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Home / Resources / Can I Opt Out of Medicare Part B?

Can I Opt Out of Medicare Part B?

By Donna Frederick

Sep 17, 2020

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When you turn 65, or are diagnosed with a qualifying disability, you are eligible to sign up for Medicare. Original Medicare is made up of two parts: Part A (hospital insurance) and Part B (medical insurance).

While most people should enroll when they are first eligible, some may choose to delay coverage, specifically Part B coverage. There are a few reasons you would want to do so, but there are also risks. Understanding how delaying or dropping Part B coverage would affect you is important when determining whether or not you should consider it.

Is Medicare mandatory?

While it’s recommended to enroll in Medicare when you first become eligible, it is not mandatory in some cases.

The Centers for Medicare and Medicaid Services (CMS) sets the rules and regulations for who is required or recommended to have Original Medicare coverage. Depending on which type of health coverage you have when you become eligible, you may want to delay enrolling. Or on the other hand, you may be required to enroll in Parts A and/or B in order to keep that coverage.

In most cases, you wouldn’t want to opt out of Medicare coverage. Enrolling when you’re eligible can help you avoid late enrollment penalties and gaps in coverage. Even if you don’t want Medicare, you may still get enrolled automatically, especially if you’re already getting Social Security benefits. When you’re first eligible for Medicare, you’re sent a “Welcome to Medicare” packet, which has instructions for dropping Part B coverage.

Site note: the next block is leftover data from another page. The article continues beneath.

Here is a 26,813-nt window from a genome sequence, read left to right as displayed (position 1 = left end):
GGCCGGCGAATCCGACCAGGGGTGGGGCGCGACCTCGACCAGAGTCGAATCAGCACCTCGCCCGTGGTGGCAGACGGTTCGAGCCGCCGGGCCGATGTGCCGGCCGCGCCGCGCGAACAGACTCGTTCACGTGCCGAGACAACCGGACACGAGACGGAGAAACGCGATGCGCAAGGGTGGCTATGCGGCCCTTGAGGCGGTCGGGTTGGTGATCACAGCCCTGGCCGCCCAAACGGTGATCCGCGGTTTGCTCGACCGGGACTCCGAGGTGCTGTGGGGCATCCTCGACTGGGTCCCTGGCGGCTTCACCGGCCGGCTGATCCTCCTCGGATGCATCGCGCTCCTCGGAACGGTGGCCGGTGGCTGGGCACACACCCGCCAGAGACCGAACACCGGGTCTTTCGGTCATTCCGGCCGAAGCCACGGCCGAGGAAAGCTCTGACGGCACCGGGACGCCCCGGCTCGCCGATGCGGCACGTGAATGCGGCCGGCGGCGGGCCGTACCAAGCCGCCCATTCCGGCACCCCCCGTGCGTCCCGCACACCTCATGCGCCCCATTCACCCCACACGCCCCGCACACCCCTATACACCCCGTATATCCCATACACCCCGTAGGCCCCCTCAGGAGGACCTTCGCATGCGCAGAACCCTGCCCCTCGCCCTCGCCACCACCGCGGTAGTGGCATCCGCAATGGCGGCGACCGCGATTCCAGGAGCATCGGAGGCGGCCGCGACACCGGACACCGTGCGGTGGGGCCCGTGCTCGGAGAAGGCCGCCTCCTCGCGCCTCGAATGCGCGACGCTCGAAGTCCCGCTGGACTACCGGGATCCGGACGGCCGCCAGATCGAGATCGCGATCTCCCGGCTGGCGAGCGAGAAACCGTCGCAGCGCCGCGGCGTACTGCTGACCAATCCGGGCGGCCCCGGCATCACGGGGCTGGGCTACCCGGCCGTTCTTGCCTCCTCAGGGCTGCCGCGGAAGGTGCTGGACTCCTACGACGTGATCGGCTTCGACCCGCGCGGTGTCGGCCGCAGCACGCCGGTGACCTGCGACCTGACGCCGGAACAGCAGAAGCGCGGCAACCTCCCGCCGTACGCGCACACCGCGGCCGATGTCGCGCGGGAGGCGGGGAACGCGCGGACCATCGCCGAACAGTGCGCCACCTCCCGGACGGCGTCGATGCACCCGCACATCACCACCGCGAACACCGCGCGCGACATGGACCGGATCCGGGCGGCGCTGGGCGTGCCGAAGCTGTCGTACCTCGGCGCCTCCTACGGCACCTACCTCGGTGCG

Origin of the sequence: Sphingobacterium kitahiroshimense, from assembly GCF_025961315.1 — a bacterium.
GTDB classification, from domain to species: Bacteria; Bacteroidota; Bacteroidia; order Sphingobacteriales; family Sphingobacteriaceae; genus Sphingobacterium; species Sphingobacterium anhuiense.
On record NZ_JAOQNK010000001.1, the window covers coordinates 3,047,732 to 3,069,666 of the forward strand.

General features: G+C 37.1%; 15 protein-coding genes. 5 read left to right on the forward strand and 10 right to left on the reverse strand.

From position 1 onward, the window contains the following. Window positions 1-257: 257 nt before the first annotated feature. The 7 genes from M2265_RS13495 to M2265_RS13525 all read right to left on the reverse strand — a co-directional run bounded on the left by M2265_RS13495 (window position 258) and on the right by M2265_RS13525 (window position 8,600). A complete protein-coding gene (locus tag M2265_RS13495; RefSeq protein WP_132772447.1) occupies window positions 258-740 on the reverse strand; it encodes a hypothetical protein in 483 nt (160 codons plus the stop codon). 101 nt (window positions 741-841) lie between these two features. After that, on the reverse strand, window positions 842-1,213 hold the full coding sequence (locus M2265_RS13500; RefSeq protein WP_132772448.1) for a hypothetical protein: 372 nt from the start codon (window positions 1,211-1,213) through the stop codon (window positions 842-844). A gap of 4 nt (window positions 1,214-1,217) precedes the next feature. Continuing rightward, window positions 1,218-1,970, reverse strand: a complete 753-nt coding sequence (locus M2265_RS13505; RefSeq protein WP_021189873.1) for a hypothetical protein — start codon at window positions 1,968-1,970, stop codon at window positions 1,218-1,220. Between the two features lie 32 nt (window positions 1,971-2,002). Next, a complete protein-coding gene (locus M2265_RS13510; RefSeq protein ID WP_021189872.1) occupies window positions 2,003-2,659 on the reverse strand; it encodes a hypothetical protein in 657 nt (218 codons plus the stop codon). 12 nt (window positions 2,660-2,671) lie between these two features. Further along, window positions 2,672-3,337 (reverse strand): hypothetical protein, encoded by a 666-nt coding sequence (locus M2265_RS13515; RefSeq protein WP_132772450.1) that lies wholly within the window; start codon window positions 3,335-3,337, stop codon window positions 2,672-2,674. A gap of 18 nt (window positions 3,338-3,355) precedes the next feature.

Note: In some cases, Part A coverage is mandatory. If you do not have to pay a premium for Part A, it’s required to enroll (unless you also give up your Social Security or Railroad Retirement Board (RRB) benefits).

Why would I delay Medicare coverage?

In most cases, you should only decline Part B if you have group health insurance from an employer you or your spouse is actively working at, and that insurance is primary to Medicare, meaning it pays before Medicare does.

Here are a few situations that may apply to you, and what you should do when it comes to enrollment.

If one of the below scenarios is applicable, you may want to consider delaying Parts A and/or B coverage; however, it’s important to work with your group health plan, employer, or other health insurance provider to understand the coverage rules. Ask your plan how it works with and without Medicare, and understand what your options are.

  • You’re currently working and have coverage through your job. If your employer has fewer than 20 employees, you should sign up for Parts A and B because Medicare will pay before your other coverage. You may have to pay a Part B late enrollment penalty if you don’t enroll on time, or you may also have a gap in coverage.

If your employer has more than 20 employees, check that you have group health plan coverage. If so, you may be able to delay enrolling in Parts A and B without a late penalty down the road. In this case, you don’t need to do anything when you turn 65.